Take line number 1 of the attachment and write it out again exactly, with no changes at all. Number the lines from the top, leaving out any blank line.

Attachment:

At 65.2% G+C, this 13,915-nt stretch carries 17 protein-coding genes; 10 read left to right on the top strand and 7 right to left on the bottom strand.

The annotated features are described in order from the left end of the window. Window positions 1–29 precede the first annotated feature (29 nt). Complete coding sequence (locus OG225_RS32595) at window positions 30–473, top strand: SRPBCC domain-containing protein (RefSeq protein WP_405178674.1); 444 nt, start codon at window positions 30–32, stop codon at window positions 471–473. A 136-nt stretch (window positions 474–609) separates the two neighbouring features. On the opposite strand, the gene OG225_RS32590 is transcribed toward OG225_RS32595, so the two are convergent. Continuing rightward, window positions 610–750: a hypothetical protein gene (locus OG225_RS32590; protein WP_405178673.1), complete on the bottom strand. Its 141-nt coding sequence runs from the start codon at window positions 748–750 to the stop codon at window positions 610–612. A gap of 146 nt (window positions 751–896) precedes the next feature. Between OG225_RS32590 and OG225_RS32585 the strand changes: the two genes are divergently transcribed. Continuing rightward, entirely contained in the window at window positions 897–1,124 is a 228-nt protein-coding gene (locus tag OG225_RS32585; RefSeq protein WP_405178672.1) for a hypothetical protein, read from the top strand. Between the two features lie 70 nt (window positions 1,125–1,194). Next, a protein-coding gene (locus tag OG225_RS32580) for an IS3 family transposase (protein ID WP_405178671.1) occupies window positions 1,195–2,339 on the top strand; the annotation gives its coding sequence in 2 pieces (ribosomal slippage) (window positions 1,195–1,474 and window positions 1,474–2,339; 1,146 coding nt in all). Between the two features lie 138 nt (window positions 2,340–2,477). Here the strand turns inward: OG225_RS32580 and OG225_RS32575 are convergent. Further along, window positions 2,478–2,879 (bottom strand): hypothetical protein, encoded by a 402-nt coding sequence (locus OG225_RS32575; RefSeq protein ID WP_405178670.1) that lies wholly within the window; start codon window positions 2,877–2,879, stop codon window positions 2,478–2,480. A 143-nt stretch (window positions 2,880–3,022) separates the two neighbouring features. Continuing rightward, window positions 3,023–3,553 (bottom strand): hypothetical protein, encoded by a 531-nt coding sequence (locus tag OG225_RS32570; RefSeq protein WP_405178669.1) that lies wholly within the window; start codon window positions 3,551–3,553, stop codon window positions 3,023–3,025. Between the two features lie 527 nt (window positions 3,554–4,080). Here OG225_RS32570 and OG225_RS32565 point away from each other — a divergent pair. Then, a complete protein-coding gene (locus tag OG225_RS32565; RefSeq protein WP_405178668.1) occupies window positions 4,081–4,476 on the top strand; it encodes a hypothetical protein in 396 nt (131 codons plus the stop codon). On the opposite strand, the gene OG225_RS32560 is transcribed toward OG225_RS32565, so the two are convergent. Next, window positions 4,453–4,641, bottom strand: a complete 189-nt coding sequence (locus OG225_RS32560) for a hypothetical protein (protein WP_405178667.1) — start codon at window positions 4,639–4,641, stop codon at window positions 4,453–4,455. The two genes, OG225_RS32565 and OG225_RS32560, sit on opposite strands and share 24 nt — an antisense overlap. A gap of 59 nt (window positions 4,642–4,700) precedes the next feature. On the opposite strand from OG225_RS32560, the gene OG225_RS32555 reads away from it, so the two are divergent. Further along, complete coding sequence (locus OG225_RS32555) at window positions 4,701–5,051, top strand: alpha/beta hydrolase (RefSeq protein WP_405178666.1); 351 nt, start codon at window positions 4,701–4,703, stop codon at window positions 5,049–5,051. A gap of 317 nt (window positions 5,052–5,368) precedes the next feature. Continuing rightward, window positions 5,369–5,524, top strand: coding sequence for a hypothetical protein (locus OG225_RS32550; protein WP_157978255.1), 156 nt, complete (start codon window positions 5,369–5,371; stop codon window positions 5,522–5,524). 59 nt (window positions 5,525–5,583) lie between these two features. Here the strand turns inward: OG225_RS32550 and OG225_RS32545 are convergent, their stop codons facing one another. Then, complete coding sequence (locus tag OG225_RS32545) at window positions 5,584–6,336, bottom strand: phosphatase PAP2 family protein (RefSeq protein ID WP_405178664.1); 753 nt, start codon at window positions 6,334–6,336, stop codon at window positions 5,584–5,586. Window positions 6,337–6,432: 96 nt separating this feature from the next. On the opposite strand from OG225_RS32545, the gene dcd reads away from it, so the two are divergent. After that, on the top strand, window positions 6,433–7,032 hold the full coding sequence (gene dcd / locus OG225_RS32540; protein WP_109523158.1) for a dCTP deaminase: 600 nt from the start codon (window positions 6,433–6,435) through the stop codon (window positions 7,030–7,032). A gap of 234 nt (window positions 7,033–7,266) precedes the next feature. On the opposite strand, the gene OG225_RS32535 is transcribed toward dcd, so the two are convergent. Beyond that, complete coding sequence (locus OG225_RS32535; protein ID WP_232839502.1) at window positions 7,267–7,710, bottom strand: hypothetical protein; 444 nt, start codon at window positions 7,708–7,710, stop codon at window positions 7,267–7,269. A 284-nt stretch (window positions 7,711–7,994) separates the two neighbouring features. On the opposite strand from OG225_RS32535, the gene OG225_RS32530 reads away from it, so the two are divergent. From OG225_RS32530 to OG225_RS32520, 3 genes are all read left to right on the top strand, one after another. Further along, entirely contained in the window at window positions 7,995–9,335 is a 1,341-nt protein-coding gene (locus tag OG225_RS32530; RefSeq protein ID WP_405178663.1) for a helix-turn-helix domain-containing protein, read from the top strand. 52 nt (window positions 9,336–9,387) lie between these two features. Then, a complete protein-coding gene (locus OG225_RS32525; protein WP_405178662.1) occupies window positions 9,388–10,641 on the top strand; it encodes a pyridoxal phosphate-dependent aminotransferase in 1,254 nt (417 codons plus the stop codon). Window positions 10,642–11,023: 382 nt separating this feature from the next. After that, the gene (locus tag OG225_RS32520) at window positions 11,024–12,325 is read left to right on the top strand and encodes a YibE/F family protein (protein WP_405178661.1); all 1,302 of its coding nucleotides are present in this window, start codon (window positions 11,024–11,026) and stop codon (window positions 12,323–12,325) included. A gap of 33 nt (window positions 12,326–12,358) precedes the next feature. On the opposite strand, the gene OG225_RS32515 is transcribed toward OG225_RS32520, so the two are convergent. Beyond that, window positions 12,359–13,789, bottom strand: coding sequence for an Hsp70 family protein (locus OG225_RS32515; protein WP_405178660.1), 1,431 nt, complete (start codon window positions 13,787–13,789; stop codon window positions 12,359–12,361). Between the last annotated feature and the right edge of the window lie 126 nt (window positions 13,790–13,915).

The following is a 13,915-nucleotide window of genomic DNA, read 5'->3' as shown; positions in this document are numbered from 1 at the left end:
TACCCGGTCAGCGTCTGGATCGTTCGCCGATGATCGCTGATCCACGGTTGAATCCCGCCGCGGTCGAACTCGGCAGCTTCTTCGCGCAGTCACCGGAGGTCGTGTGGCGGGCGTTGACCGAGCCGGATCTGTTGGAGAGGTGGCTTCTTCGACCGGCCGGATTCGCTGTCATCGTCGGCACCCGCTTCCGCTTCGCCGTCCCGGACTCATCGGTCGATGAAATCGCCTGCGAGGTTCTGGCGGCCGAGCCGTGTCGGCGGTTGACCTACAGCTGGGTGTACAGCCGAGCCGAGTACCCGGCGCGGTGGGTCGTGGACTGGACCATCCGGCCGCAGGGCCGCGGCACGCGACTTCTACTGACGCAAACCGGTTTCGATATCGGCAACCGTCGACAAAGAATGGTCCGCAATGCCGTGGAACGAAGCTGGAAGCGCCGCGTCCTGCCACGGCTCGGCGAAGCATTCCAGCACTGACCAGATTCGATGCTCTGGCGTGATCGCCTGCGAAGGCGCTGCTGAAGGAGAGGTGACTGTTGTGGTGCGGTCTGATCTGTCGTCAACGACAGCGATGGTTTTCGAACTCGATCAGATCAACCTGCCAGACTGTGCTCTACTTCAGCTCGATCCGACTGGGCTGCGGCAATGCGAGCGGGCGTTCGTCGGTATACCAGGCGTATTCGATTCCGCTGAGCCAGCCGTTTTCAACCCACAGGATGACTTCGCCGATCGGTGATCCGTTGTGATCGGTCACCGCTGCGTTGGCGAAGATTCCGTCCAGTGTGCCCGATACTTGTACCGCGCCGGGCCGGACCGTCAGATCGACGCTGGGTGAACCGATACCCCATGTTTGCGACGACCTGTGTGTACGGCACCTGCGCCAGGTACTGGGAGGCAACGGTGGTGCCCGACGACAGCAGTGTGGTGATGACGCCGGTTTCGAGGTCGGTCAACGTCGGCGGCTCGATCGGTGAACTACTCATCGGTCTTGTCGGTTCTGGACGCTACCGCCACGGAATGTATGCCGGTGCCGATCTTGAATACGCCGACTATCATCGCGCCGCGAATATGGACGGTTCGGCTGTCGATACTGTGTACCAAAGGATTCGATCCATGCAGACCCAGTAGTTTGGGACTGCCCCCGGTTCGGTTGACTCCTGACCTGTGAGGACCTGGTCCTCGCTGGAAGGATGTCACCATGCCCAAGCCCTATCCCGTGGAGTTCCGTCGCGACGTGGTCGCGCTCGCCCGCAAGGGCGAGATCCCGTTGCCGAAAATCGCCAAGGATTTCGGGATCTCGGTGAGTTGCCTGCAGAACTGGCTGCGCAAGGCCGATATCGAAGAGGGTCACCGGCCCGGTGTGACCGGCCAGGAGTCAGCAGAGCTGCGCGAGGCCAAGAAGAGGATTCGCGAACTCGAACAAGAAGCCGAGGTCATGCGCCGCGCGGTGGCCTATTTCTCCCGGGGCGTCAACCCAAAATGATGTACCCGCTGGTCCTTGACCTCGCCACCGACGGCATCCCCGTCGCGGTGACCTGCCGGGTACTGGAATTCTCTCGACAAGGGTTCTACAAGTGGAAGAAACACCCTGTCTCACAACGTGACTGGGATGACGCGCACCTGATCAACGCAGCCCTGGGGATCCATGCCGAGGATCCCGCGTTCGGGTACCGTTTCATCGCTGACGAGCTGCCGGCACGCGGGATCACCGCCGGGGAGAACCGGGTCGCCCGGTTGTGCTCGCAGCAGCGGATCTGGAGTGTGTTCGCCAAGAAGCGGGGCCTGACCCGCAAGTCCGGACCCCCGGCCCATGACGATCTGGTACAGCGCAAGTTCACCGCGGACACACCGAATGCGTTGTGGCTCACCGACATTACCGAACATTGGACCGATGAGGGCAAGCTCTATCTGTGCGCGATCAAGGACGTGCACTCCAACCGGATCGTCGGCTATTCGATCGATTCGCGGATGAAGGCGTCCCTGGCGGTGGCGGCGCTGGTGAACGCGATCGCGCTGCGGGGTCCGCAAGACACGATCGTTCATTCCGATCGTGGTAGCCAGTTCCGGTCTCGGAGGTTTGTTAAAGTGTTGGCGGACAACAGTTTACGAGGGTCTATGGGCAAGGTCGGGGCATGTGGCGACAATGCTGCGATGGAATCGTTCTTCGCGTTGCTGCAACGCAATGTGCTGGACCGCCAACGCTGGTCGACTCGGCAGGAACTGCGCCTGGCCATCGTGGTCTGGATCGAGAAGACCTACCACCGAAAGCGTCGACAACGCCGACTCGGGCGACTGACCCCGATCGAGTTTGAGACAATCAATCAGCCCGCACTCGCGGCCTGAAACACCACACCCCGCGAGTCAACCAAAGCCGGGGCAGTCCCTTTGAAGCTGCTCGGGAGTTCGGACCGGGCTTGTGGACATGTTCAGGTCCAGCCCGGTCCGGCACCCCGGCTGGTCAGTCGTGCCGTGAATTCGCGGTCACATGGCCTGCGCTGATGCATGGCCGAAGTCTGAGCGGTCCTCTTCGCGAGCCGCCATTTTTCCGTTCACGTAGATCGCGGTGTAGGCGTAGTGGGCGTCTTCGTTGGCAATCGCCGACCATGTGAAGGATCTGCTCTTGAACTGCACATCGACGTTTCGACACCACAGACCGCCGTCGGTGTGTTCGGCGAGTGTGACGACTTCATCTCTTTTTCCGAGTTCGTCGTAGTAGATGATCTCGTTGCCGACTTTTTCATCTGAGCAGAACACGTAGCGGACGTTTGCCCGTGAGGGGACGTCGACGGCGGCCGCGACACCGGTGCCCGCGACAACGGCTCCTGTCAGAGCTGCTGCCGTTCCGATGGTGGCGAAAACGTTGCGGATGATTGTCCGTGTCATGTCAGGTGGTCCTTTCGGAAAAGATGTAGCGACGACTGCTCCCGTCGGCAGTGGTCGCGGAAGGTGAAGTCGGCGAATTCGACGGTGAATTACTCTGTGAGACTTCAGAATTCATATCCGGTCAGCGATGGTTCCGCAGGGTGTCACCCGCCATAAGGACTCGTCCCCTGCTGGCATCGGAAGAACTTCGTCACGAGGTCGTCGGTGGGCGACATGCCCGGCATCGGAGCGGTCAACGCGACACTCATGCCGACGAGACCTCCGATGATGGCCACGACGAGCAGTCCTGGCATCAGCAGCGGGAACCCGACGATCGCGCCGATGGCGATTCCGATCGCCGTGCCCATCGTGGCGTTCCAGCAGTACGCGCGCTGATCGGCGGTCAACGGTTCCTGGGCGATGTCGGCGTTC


At 65.2% G+C, this 13,915-nt stretch carries 17 protein-coding genes; 10 read left to right on the top strand and 7 right to left on the bottom strand.